The close relationship between water and poverty has been emphasised by the United Nations Environment Programme, which warns that without access to clean water, development is impossible, and therefore poverty cannot be eliminated. Despite access to safe drinking water and sanitation being recognised as a basic human right, billions of people around the world still lack these essential services. The impact of lack of access is felt most acutely in low-income countries, where inadequate water supply and sanitation facilities undermine economic development, contribute to disease and malnutrition, and impede progress towards the UN’s Sustainable Development Goals.
At such a critical time when there is a pressing demand for action on water-related issues, the United Nations General Assembly had convened the United Nations Water Conference. The event held in New York from March 22-24, is the first UN event dedicated to water in almost half a century. Within that 50 year time period, the world has lost over one-third of its wetlands and is still losing them at a pace faster than that at which it is losing its forests.
With an aim to restore these degraded wetlands as well as the rivers and the lakes, the conference announced the launch of the Freshwater Challenge which is a collaborative initiative by governments of various countries. It is the first of its kind large scale water restoration project which aims at restoring over 300,000 kilometres of rivers and about 350 million hectares of wastelands by 2030. The challenge calls on all governments to meet their goals in their updated national biodiversity strategies and action plans, national determined contributions, and national implementation plan for the SDGs. Spearheaded by the governments of Colombia, Mexico, Ecuador, Zambia, Gabon, and the Democratic Republic of Congo, this challenge will help reverse the alarming trend of wetland and river degradation and secure the long-term resilience of global water systems. Applauding their effort, Inger Anderson, the Executive Director of UNEP has said, “Healthy rivers, lakes and wetlands underpin our societies and economies, yet they are routinely undervalued and overlooked. That is what makes the commitment by the governments of Colombia, DR Congo, Ecuador, Gabon, Mexico and Zambia so commendable.”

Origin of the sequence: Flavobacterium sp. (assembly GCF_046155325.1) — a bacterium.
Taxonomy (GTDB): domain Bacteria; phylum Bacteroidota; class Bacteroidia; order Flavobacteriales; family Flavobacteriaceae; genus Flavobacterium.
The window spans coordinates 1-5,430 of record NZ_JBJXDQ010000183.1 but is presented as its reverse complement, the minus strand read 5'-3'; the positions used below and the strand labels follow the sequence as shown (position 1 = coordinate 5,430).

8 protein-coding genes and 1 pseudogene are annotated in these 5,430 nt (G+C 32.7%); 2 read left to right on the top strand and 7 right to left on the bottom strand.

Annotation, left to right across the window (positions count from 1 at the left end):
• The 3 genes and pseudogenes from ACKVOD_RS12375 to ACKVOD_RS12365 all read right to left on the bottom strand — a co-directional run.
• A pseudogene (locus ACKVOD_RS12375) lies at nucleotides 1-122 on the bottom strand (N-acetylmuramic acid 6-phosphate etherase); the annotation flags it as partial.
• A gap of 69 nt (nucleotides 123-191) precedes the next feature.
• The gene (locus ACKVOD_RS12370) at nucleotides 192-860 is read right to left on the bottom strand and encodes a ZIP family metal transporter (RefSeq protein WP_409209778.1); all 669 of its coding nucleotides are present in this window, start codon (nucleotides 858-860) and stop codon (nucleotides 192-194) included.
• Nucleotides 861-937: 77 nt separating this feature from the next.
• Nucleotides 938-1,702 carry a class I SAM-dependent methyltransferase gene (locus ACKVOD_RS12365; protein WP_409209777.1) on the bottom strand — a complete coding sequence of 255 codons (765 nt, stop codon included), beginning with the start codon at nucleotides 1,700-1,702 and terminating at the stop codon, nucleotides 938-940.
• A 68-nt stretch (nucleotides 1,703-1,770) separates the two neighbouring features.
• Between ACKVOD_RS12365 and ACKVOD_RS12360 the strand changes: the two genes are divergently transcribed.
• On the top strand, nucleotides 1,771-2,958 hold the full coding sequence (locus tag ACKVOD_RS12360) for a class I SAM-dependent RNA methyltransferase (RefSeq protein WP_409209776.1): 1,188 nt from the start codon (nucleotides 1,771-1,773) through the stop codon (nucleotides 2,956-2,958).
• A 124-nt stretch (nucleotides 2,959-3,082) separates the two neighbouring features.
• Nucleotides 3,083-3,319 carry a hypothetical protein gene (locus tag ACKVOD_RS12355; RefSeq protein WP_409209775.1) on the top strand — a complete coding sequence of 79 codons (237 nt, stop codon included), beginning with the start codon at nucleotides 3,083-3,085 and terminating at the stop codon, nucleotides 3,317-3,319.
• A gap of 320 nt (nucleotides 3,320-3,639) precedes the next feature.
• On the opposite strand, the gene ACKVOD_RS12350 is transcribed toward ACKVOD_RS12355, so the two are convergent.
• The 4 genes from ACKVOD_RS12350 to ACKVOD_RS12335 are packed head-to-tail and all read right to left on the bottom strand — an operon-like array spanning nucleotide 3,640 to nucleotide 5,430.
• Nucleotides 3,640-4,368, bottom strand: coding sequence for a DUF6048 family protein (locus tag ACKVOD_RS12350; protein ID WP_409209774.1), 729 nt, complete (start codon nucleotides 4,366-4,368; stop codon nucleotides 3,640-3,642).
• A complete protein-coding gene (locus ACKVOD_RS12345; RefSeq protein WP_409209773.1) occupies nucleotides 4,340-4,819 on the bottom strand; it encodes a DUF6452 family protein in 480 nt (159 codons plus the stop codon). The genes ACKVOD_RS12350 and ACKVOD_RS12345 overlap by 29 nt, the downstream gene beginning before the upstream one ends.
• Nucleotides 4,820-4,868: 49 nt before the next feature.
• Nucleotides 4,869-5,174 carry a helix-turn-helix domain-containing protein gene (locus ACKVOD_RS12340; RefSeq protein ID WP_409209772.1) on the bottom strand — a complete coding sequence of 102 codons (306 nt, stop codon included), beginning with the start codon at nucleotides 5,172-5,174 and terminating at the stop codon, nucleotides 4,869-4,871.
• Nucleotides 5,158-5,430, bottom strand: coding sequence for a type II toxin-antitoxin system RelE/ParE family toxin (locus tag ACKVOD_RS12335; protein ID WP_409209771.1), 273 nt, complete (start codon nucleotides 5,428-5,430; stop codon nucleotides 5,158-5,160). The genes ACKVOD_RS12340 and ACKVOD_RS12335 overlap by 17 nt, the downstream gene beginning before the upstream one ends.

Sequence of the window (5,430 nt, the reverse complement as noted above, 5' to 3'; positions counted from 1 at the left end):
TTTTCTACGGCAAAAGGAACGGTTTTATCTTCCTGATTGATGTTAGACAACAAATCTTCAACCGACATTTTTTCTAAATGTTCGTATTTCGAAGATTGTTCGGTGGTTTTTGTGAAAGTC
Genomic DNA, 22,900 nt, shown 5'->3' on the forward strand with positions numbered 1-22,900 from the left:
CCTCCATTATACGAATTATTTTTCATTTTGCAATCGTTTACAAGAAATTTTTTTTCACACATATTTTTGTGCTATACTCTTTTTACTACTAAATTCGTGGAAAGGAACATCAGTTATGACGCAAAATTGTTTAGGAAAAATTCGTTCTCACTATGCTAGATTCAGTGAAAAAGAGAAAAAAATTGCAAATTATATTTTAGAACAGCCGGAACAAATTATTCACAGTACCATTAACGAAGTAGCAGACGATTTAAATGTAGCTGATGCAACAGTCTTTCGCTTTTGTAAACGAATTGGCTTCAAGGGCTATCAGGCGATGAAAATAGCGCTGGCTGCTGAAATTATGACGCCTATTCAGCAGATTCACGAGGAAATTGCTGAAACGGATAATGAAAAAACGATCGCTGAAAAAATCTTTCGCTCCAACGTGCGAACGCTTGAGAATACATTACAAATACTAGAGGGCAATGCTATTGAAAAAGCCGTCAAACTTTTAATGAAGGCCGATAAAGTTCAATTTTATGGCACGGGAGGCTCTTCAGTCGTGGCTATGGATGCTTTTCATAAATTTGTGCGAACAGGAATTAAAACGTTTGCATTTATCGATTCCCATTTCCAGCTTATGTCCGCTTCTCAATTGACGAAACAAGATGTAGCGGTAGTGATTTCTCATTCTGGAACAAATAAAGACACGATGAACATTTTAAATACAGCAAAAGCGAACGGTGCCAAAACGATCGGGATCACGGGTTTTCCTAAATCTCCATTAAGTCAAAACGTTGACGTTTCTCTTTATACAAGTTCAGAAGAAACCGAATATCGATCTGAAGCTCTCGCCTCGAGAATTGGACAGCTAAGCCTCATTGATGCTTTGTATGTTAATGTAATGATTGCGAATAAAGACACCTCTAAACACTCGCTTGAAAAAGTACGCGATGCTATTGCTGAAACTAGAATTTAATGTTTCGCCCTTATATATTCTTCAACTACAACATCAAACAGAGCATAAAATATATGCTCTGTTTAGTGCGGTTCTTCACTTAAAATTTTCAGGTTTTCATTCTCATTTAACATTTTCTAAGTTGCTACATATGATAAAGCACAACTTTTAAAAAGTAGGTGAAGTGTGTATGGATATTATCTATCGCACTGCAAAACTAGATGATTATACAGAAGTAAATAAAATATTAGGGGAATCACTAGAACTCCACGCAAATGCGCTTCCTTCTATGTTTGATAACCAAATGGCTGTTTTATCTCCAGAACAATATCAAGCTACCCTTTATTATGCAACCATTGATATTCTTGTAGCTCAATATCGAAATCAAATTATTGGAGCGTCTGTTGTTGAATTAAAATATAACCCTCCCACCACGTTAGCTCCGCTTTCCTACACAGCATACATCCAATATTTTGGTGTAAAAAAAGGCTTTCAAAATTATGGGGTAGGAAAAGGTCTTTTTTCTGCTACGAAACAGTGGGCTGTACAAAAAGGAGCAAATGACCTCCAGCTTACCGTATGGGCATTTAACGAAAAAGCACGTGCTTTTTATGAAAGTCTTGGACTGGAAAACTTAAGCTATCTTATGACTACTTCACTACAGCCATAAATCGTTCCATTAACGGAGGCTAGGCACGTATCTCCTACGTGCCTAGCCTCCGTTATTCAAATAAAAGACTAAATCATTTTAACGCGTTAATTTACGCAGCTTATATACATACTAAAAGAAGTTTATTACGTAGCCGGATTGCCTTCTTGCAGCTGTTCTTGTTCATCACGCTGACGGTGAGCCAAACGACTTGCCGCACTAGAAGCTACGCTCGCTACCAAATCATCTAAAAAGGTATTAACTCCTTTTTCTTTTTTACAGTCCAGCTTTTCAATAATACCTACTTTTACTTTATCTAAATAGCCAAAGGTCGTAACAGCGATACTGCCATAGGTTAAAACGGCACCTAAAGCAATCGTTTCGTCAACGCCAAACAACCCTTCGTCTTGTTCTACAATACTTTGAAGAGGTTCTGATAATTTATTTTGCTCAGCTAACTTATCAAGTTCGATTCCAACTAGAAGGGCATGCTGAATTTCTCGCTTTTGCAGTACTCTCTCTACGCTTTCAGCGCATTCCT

Driven at a national level, the Freshwater Challenge seeks to invite a collaborative venture between the governments and the respective local indigenous people, in order to devise solutions that would be pragmatic and executable. One of the key objectives of the Freshwater Challenge is to provide country-specific data to effectively develop and execute restoration strategies that would help target specific high-priority areas and mobilise resources to achieve the set goals. The programme is set to supplement the UN Decade on Ecosystem Restoration, a worldwide initiative working towards healing the planet. Co-led by the United Nations Environment Programme (UNEP) and the UN Food and Agriculture Organization (FAO), it aims at preventing and healing the degradation of various ecosystems all across the planet.
The Freshwater Challenge has garnered support from the UN Decade on Ecosystem Restoration, the Secretariat of the Convention on Wetlands, WWF, IUCN, The Nature Conservancy, Wetlands International, and ABinBev. The voluntary commitments of these organisations and governments bring the world closer to achieving its global water-related targets and objectives.